book blog · book review

We’ll Always Have Paris by Sue Watson

36214422Does first love deserve a second chance?

During her first week at art college, Rosie Jackson, almost seventeen, locks eyes with the charismatic Peter from across the room of their nude figure drawing class, and the course of her life is changed forever.

Now, on the cusp of sixty-five and recently widowed, Rosie is slowly coming to terms with a new future. And after a chance encounter with Peter forty-seven years later, she is brought back to that summer of 1968, when she fell in love for the first time and dared to dream boldly of a life in Paris. As Rosie and Peter pick up where they had left off, they both begin to wonder what if . . .



*Thank you to the publisher, Skyhorse Publishing, and NetGalley for the copy in exchange for an honest review.

I’ve been a fan of Sue Watson’s romantic comedy novels and seeing We’ll Always Have Paris is something different, a little more serious from her usual work, I am curious to see how it’ll be. It is about sixty-five years old Rosie Draper, recently widowed, coping with the loss of her husband and coming to terms of going through the rest of her life without him. And then she saw Peter again. The guy she fell in love with when she was seventeen. Her first love and her first heartbreak. Though over 40 years have passed, Rosie’s feelings for him is evidently still there and it looks like he feels the same way. They got to thinking about what might have been had they ended up together. And now that both of them are single, the idea of giving love a second chance is strong. But they are also a different person in so many ways from what they were. They are now older and wiser. It doesn’t help that Rosie’s children are not so happy with the idea of their mother with someone else. Is a second chance still possible for Rosie and Peter?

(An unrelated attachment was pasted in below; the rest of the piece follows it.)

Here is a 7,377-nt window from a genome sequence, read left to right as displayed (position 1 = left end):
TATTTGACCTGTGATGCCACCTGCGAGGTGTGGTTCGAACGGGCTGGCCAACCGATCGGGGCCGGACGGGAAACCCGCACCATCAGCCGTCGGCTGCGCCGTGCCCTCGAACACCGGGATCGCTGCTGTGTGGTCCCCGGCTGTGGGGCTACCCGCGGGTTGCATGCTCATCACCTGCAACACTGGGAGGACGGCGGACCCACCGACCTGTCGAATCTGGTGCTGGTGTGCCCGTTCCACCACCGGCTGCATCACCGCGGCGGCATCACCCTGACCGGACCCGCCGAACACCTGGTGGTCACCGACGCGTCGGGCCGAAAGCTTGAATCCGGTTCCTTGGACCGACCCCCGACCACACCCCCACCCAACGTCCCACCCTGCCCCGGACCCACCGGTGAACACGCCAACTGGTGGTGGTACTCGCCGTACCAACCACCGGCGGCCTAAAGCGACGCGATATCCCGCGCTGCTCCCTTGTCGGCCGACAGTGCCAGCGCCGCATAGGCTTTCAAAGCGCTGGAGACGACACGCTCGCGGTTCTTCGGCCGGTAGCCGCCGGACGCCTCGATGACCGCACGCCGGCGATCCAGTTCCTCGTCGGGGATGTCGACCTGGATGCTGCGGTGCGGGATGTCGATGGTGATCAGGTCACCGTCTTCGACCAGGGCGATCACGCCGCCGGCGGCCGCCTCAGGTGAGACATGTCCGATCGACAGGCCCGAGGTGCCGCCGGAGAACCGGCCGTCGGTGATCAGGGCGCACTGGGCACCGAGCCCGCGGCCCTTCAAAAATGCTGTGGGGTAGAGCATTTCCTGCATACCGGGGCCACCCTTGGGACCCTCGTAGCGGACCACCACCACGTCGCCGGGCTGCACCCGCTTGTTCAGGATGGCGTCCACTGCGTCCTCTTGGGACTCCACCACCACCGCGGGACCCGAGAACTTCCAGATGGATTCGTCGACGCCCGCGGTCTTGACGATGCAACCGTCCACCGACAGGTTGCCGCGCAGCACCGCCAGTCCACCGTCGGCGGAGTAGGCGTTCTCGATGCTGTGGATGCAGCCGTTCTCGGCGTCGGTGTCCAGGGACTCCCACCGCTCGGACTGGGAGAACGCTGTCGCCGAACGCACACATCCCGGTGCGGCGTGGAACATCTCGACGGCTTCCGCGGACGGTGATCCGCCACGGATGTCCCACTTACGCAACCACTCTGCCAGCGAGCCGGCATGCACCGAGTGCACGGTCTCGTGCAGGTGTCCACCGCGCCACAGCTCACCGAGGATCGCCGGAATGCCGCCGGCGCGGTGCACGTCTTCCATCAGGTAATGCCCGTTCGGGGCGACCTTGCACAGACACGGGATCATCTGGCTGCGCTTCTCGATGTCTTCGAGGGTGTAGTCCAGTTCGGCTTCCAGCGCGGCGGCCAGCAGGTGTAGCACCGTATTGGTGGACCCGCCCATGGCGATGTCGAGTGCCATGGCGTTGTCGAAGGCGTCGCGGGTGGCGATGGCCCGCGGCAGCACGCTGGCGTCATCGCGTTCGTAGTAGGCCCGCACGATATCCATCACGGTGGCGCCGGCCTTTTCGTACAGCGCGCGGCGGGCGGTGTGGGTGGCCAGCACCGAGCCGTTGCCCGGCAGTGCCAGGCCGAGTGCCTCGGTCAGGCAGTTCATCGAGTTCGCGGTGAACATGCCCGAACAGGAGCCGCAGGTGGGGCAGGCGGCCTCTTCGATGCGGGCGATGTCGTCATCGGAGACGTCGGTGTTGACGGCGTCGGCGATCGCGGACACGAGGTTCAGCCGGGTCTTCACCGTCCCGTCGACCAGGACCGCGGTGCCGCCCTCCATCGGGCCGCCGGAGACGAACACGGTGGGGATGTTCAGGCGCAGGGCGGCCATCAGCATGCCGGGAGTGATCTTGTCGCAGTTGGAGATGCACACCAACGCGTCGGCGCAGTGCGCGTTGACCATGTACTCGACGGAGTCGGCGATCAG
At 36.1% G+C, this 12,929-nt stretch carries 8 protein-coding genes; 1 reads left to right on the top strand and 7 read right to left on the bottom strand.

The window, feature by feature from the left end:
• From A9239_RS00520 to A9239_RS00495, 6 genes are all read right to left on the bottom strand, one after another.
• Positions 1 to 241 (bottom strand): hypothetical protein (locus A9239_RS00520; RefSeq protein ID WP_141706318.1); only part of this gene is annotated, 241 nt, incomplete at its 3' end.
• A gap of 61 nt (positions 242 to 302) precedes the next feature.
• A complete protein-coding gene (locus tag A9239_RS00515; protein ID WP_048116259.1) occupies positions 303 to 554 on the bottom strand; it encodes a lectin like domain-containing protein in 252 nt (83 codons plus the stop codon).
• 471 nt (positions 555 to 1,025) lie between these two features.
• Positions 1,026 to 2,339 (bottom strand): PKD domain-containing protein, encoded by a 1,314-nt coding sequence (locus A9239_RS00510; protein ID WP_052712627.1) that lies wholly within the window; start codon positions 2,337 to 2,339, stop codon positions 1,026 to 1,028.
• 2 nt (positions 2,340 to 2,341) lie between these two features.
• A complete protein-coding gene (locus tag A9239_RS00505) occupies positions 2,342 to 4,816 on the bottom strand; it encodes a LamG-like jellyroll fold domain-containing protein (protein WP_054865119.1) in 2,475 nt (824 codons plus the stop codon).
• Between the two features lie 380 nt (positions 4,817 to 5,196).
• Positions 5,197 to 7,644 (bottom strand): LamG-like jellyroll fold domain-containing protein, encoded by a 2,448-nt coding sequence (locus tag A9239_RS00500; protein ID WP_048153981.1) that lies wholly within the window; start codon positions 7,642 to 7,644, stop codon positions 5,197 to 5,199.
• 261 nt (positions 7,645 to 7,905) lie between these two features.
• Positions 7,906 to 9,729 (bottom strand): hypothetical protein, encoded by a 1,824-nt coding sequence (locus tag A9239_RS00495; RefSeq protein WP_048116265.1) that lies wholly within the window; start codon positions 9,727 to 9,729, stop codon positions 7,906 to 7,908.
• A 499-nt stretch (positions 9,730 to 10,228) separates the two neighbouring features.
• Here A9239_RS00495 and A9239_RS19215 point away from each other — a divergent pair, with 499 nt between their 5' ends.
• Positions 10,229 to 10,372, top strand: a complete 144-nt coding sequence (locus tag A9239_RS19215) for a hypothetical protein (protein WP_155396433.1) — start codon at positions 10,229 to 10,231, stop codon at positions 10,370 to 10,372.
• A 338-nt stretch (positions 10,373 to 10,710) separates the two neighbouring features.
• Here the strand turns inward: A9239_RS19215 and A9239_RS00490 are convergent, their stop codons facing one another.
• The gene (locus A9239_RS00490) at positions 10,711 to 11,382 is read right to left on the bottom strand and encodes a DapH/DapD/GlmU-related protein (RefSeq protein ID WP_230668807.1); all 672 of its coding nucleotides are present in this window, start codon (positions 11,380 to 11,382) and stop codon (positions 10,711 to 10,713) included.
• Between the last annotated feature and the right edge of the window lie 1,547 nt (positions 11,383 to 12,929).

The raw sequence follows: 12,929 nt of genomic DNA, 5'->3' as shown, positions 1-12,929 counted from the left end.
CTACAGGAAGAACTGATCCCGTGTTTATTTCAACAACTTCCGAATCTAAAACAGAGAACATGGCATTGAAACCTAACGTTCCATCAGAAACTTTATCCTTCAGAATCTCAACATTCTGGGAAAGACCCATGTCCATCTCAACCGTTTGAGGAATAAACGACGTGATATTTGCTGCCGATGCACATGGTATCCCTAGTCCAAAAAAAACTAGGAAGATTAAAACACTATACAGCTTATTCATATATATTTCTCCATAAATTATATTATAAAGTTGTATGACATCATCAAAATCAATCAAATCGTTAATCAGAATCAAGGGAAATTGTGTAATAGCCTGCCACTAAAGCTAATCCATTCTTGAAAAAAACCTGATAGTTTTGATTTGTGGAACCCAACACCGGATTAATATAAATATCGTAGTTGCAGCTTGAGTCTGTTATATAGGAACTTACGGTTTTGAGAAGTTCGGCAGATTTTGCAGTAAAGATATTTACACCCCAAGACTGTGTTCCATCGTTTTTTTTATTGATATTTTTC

We’ll Always Have Paris is a heartwarming love story about different kinds of love and of second chances, no matter your age is. But there is so much more to it than romance, it is also a realistic yet wonderful story about relationships, family, loss, yearning to fulfill a youthful dream and finding yourself again. There’s not a lot of romance novels wherein the characters are on their sixties, and this alone makes it for a refreshing read. Rosie is a strong main character and one that is relatable. I easily relate with her despite not being in my 60s. It had a really good start and strong enough ending but it slows down towards the middle as Rosie reminisce about the past she shared with Peter. Which I actually enjoyed. I appreciate that it gives enough space for the past events that readers are able to witness the depth of Rosie’s feelings towards Peter.

Although the title mentioned Paris, the story didn’t really take place there, so that one is a bit of a disappointment. Paris was mentioned a lot of time, however, because it was part of Rosie and Peter’s dream back when they were young. And though it is different from Sue’s usual books, her wit and humor are still present which is an added delight. It is also deep but not overly dramatic than I initially thought. It is sweet and beautiful. A light read and a totally wonderful love story of an older, more mature couple.




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